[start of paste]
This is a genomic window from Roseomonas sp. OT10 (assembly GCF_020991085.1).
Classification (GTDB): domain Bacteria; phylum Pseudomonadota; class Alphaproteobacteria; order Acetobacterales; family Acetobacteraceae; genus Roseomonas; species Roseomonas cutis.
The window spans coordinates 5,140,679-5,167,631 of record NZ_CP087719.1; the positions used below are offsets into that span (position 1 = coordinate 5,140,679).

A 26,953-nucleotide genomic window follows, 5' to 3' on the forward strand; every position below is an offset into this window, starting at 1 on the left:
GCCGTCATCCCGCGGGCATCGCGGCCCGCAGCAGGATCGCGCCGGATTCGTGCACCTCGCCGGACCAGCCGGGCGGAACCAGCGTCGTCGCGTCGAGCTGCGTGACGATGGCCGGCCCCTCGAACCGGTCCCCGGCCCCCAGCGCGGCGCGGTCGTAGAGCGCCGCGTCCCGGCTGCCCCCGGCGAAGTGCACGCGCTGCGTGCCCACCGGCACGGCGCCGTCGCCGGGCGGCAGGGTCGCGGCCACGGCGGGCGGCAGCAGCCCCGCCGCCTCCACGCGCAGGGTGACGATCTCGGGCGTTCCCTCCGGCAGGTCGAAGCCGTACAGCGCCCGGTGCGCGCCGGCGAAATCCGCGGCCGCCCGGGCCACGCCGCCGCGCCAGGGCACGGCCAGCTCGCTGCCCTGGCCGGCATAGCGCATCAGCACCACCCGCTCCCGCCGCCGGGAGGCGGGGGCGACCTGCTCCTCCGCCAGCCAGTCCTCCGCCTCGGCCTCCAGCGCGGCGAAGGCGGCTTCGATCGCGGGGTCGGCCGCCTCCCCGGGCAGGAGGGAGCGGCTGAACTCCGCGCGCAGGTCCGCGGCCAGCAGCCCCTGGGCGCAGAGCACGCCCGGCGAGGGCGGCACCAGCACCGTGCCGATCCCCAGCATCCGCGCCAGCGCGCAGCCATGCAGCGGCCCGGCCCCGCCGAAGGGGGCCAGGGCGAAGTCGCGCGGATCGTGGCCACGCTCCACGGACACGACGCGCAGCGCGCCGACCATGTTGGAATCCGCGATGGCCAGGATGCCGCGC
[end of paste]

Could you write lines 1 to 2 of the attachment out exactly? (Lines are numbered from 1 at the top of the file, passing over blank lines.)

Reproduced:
This is a genomic window from Roseomonas sp. OT10 (assembly GCF_020991085.1).
Classification (GTDB): domain Bacteria; phylum Pseudomonadota; class Alphaproteobacteria; order Acetobacterales; family Acetobacteraceae; genus Roseomonas; species Roseomonas cutis.